Of course, how the labour market moves from here will be determined by a number of factors. In the short term, the Brexit situation is improving as the risks of a no-deal departure have faded. But risks linked to the global economy are higher than they have been for some time. We don’t consider a global recession, something that would definitely dent the UK economy, likely, but growth is bound to be subpar for a while yet. This probably means that the labour market will ebb to a standstill rather than a reversal.

The Bank of England (BoE) will focus on the employment trends in the months ahead. As things stand we think that a weaker global backdrop is likely to nudge the BoE in the direction of easing in the first half of next year. But this is far from certain, especially if wages continue to point to higher inflation.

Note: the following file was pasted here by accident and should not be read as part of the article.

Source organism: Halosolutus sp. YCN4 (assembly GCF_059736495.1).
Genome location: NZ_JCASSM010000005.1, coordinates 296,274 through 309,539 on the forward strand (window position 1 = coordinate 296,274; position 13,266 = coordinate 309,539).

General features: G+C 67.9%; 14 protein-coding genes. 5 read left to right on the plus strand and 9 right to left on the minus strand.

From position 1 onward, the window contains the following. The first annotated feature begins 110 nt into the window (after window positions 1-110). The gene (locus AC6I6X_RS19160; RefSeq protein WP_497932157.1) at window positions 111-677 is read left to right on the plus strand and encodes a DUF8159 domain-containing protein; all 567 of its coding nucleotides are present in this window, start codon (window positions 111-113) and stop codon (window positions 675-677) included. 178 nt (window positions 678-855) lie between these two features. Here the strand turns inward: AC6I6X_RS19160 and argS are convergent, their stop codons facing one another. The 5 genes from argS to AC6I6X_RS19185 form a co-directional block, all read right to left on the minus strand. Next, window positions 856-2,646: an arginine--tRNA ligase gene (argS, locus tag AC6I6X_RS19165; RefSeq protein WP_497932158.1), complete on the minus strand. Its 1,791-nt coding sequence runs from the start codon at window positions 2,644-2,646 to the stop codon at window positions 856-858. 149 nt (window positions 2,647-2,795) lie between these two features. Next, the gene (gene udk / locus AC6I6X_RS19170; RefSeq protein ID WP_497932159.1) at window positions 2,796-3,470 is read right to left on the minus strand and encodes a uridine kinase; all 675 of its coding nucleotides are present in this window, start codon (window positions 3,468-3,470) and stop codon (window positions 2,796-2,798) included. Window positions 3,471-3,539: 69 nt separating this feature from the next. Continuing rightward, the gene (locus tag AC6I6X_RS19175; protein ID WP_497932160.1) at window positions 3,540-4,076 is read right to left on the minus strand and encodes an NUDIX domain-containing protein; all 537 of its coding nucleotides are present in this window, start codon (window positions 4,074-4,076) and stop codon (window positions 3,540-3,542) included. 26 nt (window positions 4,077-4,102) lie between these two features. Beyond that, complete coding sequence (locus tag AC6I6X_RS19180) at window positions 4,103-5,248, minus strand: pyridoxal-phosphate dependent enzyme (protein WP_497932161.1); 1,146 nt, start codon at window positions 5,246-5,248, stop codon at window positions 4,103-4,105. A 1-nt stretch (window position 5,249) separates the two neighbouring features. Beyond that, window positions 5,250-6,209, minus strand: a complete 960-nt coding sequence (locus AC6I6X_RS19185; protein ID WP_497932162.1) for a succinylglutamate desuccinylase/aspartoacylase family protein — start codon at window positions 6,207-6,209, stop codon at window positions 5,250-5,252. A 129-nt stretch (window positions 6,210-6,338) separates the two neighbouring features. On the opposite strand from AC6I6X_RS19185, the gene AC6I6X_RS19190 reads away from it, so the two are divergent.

Dean Turner, Economist UBS AG


United States

Seasons change (a little)

Stock markets have remained resilient in these early stages of earnings season, perhaps because the outlook does not appear to be as weak as feared. Here in New York, autumn is making its debut. Shades of yellow and orange are just starting to mix in with the green, apple picking is on the weekend calendar (especially those looking for activities for the kids!), and warmer jackets have been roused from their hibernations. Summer seems like a distant memory.

As the season is changing outside, financial market participants are turning their attention to another season—third quarter earnings season. This is the time of year when publicly traded companies will reveal the quarterly answer to the question "how's business?" by disclosing results for the third quarter and offering some thoughts about the outlook.

Even though it’s a new earnings season, we don’t expect the "weather" to be very different from the first half of the year. Earnings growth has been fairly tepid all year, a stark contrast from the corporate tax cut-fueled 23% surge in 2018. Growth has slowed this year due to a variety of factors: global economic growth has downshifted, tariffs have increased, business confidence has declined, and the positive effect of US fiscal stimulus (tax cuts and higher government spending) has rolled off. As a result, S&P 500 earnings growth was just less than 2% in the first half of the year.